Loopholes in the current federal lobby disclosure law have allowed the energy companies to "hide more than they disclose" about their "multimillion-dollar lobbying campaign on President Carter's energy package," Common Cause charged yesterday.

Common Cause, which calls itself a public interest lobby, released a study of lobby disclosure reports by energy-related organizations during the first nine months of 1977, when Carter's energy package was being fought out in Congress.

The law is so full of loopholes that, according to the Common Cause study:

Not one of the seven major oil companies registered as a lobbyist and only one in 10 energy-related organizations registered, since the law requires only groups whose "principal purpose" is lobbying to register.

The law did not require Mobile Oil to report $4 million spent on "advocacy" advertising in relation to energy, and does not require reporting of activities aimed at getting the "grass roots" to lobby congress.

Cumulative spending reported by the gas and oil industry is "misleading low." The oil industry reported spending "only $600,000" and the gas industry $500,000. Common Cause, with a $5 million budget, reported spending $1 million, while the American Petroleum Institute, with a 1977 budget of $30 million, reported spending "only $274,900."

Among the individual energy lobbyists identified by Common Cause, fewer than half file lobby reports with Congress.

Expenditures reported by lobbyists are sometimes so low as to be meaningless. Several full-time lobbyists reported expenditures of less than $10 during the quarterly period, the report said.

Common Cause President David Cohen termed the lobby disclosure requirements "a charade" and called for enactment of a tougher lobby disclosure law.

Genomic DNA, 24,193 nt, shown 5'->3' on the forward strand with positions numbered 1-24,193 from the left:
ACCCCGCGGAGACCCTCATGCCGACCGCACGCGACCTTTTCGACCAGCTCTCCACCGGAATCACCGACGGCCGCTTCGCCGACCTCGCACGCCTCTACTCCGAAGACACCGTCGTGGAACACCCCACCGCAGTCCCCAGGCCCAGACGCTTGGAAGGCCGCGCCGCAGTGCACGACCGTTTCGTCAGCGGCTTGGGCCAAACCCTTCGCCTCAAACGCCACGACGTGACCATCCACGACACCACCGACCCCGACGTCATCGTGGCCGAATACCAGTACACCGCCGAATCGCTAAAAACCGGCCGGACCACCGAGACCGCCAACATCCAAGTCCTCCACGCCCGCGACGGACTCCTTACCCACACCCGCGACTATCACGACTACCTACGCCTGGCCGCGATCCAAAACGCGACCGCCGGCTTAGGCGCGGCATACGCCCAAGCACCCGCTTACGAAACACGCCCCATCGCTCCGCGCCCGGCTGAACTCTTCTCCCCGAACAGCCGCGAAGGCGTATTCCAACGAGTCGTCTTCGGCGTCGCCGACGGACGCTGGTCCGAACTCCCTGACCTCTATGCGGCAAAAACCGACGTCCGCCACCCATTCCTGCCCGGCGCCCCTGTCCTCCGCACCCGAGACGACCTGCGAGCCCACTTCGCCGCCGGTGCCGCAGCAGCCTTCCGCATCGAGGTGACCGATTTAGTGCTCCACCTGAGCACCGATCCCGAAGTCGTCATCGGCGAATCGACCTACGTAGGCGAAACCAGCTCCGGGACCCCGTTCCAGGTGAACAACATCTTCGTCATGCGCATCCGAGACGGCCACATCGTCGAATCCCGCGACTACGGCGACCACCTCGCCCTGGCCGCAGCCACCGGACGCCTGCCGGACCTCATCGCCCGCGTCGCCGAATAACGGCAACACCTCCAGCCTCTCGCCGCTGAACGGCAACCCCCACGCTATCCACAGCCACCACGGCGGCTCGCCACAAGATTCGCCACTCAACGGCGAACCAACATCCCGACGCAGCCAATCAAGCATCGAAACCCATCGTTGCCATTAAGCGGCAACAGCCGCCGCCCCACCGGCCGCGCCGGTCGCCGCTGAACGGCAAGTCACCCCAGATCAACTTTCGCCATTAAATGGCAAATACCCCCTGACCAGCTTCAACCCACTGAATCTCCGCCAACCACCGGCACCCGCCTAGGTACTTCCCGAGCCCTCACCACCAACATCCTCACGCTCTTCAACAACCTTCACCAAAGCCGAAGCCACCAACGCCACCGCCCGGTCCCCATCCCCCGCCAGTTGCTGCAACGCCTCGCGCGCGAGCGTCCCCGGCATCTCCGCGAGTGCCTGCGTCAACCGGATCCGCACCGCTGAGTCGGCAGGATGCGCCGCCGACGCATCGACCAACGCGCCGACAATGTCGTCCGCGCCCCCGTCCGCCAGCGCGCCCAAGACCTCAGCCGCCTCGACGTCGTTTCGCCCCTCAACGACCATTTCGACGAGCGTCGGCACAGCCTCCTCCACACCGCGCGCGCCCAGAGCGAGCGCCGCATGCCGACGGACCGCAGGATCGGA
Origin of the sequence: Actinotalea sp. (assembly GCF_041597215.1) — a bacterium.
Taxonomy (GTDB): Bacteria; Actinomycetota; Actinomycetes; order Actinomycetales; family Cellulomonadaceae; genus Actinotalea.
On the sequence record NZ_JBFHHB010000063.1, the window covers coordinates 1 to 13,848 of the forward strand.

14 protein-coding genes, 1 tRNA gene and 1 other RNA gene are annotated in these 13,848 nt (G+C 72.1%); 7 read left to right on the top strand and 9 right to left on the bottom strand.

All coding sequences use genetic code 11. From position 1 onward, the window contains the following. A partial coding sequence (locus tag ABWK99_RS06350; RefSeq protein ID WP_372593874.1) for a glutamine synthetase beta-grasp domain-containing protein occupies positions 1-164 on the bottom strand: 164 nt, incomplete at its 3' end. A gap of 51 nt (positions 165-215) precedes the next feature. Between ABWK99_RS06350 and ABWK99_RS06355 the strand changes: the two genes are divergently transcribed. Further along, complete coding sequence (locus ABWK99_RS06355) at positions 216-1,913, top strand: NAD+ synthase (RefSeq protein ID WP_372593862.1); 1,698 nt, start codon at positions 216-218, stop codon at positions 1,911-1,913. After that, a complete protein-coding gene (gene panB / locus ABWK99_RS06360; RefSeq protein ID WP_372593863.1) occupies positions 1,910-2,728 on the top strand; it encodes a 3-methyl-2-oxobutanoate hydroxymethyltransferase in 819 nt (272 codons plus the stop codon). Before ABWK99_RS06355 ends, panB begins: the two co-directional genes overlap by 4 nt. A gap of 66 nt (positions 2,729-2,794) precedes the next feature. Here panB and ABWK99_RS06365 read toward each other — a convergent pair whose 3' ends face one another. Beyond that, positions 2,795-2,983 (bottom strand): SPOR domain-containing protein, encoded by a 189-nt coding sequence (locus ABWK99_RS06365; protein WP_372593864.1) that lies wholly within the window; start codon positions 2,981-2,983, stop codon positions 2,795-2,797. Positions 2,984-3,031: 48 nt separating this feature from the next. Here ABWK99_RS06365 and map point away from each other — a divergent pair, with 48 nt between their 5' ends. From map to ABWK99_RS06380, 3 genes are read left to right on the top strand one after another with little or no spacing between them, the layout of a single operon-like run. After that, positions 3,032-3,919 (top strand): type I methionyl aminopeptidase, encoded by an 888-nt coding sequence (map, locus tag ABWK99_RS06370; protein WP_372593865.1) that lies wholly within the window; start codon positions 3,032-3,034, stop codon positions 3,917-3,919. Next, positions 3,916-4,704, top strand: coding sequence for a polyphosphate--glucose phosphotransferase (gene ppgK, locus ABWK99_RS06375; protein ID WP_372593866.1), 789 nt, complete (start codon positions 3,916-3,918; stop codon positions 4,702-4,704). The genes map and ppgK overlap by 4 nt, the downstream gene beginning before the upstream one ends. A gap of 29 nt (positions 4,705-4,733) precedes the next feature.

A House subcommittee has reported a bill that would tighten the provisions in the lobby disclosure law. The House Judiciary Committee is expected to mark up the bill in a couple of weeks. A Senate Governmental Affairs subcommittee is expected to consider a similar bill soon.

A revision of the lobby disclosure law passed both the Senate and the House in 1976, but died in conference.

According to Common Cause, any new law should require reports by organizations, not individuals; should cover all groups that engage in significant lobbying; and should include meaningful reports on expenditures, advertising and mass-mailing efforts.

The study said that under a tighter California law "the same oil companies which don't register as lobbying groups under federal law report spending hundreds of thousands of dollars to influence California decision-making."

"In 1976, for example, Standard Oil of California reported spending $292,933, Union Oil $146,876 and Mobil Oil $107,540 on California lobbying a total of $547,349, only $90,000 less than the entire oil industry reported spending on federal lobbying during the first nine months of 1977."

The gas and electric utilities reported spending $930,968 on California lobbying in 1976, "one and a half times as much as the $507,047 the entire gas industry reported spending during the first nine months of 1977 on their federal lobby disclosure reports," the study said.